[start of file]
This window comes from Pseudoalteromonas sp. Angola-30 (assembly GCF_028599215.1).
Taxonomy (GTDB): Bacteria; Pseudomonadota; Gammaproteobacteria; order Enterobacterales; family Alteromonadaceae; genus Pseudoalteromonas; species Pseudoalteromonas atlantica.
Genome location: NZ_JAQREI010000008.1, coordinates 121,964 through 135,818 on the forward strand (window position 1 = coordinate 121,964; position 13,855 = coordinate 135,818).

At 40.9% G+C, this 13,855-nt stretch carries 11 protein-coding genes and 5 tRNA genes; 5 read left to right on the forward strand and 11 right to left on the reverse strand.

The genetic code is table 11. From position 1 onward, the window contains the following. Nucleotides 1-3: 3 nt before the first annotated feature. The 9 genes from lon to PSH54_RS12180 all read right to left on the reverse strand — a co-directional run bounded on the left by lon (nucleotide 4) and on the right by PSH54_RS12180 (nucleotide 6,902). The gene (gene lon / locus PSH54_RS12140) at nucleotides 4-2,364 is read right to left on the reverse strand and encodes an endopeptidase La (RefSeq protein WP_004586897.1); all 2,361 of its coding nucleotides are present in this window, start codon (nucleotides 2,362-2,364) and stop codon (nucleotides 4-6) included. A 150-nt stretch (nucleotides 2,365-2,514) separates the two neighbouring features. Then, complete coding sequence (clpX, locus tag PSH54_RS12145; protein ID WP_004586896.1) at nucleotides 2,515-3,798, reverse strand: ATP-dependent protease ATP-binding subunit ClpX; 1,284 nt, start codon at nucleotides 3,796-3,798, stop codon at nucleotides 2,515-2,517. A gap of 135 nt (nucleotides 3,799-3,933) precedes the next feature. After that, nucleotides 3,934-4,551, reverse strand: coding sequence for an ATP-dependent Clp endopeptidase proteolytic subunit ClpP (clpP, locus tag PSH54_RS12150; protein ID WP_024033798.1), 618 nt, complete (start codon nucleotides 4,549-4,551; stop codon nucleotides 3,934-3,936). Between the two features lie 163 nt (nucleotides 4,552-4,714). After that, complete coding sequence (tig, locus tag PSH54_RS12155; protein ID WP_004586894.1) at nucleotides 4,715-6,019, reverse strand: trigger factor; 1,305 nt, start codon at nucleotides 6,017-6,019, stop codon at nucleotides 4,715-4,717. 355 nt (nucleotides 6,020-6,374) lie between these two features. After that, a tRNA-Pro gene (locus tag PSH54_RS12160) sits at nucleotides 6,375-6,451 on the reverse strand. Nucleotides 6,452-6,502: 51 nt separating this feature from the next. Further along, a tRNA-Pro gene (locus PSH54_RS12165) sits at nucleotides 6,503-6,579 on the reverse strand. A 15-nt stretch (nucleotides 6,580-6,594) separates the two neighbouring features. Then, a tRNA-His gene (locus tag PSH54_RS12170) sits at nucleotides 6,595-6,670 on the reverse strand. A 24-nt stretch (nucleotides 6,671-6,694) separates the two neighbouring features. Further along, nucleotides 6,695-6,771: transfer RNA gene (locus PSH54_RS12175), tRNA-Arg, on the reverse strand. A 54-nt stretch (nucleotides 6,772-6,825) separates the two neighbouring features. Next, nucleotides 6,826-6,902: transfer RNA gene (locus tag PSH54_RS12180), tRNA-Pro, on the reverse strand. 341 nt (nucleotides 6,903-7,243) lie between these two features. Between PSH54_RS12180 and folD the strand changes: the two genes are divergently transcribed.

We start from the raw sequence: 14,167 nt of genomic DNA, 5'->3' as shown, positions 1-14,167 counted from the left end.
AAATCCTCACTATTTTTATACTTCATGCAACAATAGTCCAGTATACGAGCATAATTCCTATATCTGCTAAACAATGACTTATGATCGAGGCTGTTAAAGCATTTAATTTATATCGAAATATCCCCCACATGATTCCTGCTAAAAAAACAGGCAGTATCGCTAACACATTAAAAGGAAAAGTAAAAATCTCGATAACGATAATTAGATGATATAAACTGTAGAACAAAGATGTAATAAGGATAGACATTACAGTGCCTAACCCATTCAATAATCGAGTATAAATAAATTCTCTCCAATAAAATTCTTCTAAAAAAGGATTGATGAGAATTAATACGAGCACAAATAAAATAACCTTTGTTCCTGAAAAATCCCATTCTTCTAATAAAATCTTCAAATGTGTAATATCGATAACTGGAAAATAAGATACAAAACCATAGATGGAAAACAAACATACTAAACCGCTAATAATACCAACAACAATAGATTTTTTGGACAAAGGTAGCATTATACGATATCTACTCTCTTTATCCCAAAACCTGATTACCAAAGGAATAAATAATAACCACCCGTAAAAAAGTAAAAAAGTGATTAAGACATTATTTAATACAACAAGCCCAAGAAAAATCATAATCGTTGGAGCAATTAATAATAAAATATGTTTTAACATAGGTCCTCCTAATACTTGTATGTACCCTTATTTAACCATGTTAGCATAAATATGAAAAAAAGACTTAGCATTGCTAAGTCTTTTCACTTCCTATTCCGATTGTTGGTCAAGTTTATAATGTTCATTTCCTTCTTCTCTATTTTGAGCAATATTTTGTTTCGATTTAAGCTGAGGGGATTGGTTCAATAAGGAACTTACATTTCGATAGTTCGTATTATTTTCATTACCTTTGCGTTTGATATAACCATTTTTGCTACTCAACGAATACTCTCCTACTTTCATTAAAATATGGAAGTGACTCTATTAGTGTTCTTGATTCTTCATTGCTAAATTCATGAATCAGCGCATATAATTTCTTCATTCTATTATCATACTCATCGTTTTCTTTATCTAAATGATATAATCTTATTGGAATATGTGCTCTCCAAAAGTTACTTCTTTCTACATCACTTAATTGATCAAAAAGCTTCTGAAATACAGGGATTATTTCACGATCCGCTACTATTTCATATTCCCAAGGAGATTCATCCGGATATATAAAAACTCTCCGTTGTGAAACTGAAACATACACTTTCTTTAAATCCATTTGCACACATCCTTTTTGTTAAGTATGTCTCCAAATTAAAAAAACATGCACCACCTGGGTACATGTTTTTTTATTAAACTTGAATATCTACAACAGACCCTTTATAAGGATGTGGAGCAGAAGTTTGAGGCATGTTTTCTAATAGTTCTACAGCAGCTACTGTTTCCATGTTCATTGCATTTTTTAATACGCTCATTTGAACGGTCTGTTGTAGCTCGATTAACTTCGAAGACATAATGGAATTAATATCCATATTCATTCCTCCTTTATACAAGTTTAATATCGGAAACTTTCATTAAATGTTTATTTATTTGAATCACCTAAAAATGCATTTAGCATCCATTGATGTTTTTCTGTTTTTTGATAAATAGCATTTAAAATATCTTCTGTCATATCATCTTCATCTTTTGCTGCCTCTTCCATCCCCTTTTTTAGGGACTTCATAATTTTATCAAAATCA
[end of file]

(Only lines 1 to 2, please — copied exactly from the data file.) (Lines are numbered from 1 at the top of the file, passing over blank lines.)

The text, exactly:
This window comes from Pseudoalteromonas sp. Angola-30 (assembly GCF_028599215.1).
Taxonomy (GTDB): Bacteria; Pseudomonadota; Gammaproteobacteria; order Enterobacterales; family Alteromonadaceae; genus Pseudoalteromonas; species Pseudoalteromonas atlantica.